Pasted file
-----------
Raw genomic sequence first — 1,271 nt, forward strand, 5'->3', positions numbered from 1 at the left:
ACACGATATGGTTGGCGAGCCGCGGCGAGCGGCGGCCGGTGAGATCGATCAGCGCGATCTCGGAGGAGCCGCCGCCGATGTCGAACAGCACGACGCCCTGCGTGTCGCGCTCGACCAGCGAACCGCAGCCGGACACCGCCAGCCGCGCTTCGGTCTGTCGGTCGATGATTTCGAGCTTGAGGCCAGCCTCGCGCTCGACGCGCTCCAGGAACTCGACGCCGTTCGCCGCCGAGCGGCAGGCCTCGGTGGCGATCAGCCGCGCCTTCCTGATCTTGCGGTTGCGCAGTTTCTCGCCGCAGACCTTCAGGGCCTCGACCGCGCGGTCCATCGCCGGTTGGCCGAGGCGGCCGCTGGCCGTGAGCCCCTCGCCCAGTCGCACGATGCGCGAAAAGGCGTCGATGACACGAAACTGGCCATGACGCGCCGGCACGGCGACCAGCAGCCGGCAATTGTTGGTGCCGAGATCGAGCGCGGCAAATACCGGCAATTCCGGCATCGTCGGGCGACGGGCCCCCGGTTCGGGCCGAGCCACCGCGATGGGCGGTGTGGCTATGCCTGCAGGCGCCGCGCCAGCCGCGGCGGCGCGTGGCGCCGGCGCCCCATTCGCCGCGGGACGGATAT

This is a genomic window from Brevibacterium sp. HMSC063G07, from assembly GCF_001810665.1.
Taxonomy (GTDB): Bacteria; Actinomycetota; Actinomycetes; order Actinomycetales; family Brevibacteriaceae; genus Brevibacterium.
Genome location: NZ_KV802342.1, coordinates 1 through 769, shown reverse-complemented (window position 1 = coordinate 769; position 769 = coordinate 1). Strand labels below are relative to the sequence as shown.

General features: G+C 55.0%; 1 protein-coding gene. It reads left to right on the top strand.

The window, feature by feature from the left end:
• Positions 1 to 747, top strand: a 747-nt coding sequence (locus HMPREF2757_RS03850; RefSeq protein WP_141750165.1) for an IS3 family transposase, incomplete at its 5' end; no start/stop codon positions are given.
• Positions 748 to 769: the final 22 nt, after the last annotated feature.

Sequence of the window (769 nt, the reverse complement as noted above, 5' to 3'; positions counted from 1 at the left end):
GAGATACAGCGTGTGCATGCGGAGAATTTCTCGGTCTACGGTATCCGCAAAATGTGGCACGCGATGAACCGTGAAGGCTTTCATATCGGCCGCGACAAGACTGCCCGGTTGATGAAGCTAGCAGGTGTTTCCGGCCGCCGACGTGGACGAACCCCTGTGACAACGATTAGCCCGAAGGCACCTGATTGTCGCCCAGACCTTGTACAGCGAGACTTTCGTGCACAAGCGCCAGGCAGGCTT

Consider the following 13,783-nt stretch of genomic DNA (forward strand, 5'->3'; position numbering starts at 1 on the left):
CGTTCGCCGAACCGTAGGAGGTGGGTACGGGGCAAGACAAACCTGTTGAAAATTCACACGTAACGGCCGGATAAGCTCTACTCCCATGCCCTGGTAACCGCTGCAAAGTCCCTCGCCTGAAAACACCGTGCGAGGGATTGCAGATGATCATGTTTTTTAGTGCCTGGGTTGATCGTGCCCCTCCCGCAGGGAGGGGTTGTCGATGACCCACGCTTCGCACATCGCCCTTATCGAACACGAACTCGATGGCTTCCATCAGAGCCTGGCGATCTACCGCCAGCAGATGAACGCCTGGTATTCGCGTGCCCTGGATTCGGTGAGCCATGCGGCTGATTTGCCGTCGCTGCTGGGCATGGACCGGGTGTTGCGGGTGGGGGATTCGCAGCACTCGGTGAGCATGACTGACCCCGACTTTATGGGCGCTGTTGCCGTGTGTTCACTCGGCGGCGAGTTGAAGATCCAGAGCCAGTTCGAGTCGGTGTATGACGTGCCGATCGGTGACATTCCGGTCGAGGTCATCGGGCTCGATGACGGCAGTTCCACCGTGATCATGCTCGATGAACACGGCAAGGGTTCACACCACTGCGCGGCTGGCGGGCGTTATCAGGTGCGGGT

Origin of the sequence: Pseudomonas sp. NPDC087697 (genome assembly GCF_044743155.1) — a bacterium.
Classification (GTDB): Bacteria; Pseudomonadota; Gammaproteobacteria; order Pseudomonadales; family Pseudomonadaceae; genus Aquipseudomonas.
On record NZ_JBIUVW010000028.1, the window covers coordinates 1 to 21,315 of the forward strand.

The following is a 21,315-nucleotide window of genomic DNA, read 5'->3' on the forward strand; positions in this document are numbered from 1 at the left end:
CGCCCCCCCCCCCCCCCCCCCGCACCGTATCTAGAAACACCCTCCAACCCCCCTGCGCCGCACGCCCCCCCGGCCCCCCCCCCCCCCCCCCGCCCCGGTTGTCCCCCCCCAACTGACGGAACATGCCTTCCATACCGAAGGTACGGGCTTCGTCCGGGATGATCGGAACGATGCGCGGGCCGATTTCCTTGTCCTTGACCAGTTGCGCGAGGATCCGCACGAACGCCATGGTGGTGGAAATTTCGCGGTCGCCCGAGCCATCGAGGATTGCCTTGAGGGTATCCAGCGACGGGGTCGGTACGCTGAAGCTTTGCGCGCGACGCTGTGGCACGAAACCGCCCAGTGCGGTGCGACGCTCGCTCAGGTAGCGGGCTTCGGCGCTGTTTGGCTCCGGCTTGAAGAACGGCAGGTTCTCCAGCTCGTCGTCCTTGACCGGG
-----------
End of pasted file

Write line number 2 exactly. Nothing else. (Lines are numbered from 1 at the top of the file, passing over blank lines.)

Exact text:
ACACGATATGGTTGGCGAGCCGCGGCGAGCGGCGGCCGGTGAGATCGATCAGCGCGATCTCGGAGGAGCCGCCGCCGATGTCGAACAGCACGACGCCCTGCGTGTCGCGCTCGACCAGCGAACCGCAGCCGGACACCGCCAGCCGCGCTTCGGTCTGTCGGTCGATGATTTCGAGCTTGAGGCCAGCCTCGCGCTCGACGCGCTCCAGGAACTCGACGCCGTTCGCCGCCGAGCGGCAGGCCTCGGTGGCGATCAGCCGCGCCTTCCTGATCTTGCGGTTGCGCAGTTTCTCGCCGCAGACCTTCAGGGCCTCGACCGCGCGGTCCATCGCCGGTTGGCCGAGGCGGCCGCTGGCCGTGAGCCCCTCGCCCAGTCGCACGATGCGCGAAAAGGCGTCGATGACACGAAACTGGCCATGACGCGCCGGCACGGCGACCAGCAGCCGGCAATTGTTGGTGCCGAGATCGAGCGCGGCAAATACCGGCAATTCCGGCATCGTCGGGCGACGGGCCCCCGGTTCGGGCCGAGCCACCGCGATGGGCGGTGTGGCTATGCCTGCAGGCGCCGCGCCAGCCGCGGCGGCGCGTGGCGCCGGCGCCCCATTCGCCGCGGGACGGATAT